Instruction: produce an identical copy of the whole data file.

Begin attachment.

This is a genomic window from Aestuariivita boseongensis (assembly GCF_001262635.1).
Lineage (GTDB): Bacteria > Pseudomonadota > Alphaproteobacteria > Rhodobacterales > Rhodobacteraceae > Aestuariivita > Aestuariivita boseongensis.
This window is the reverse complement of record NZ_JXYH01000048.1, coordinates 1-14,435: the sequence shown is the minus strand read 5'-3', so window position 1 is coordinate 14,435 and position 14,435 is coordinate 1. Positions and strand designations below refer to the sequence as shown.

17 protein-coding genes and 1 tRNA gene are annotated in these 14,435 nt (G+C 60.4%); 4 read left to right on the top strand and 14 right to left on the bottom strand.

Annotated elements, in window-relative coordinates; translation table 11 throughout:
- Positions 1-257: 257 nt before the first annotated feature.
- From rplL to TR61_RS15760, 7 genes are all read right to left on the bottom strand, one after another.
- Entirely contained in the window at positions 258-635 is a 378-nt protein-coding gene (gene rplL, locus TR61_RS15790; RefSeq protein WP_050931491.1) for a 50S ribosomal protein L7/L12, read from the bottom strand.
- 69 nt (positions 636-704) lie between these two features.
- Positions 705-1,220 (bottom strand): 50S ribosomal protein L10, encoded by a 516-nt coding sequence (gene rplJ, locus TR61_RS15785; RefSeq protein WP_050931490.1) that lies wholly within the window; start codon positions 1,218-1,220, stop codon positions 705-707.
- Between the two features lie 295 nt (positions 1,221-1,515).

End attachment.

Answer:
This is a genomic window from Aestuariivita boseongensis (assembly GCF_001262635.1).
Lineage (GTDB): Bacteria > Pseudomonadota > Alphaproteobacteria > Rhodobacterales > Rhodobacteraceae > Aestuariivita > Aestuariivita boseongensis.
This window is the reverse complement of record NZ_JXYH01000048.1, coordinates 1-14,435: the sequence shown is the minus strand read 5'-3', so window position 1 is coordinate 14,435 and position 14,435 is coordinate 1. Positions and strand designations below refer to the sequence as shown.

17 protein-coding genes and 1 tRNA gene are annotated in these 14,435 nt (G+C 60.4%); 4 read left to right on the top strand and 14 right to left on the bottom strand.

Annotated elements, in window-relative coordinates; translation table 11 throughout:
- Positions 1-257: 257 nt before the first annotated feature.
- From rplL to TR61_RS15760, 7 genes are all read right to left on the bottom strand, one after another.
- Entirely contained in the window at positions 258-635 is a 378-nt protein-coding gene (gene rplL, locus TR61_RS15790; RefSeq protein WP_050931491.1) for a 50S ribosomal protein L7/L12, read from the bottom strand.
- 69 nt (positions 636-704) lie between these two features.
- Positions 705-1,220 (bottom strand): 50S ribosomal protein L10, encoded by a 516-nt coding sequence (gene rplJ, locus TR61_RS15785; RefSeq protein WP_050931490.1) that lies wholly within the window; start codon positions 1,218-1,220, stop codon positions 705-707.
- Between the two features lie 295 nt (positions 1,221-1,515).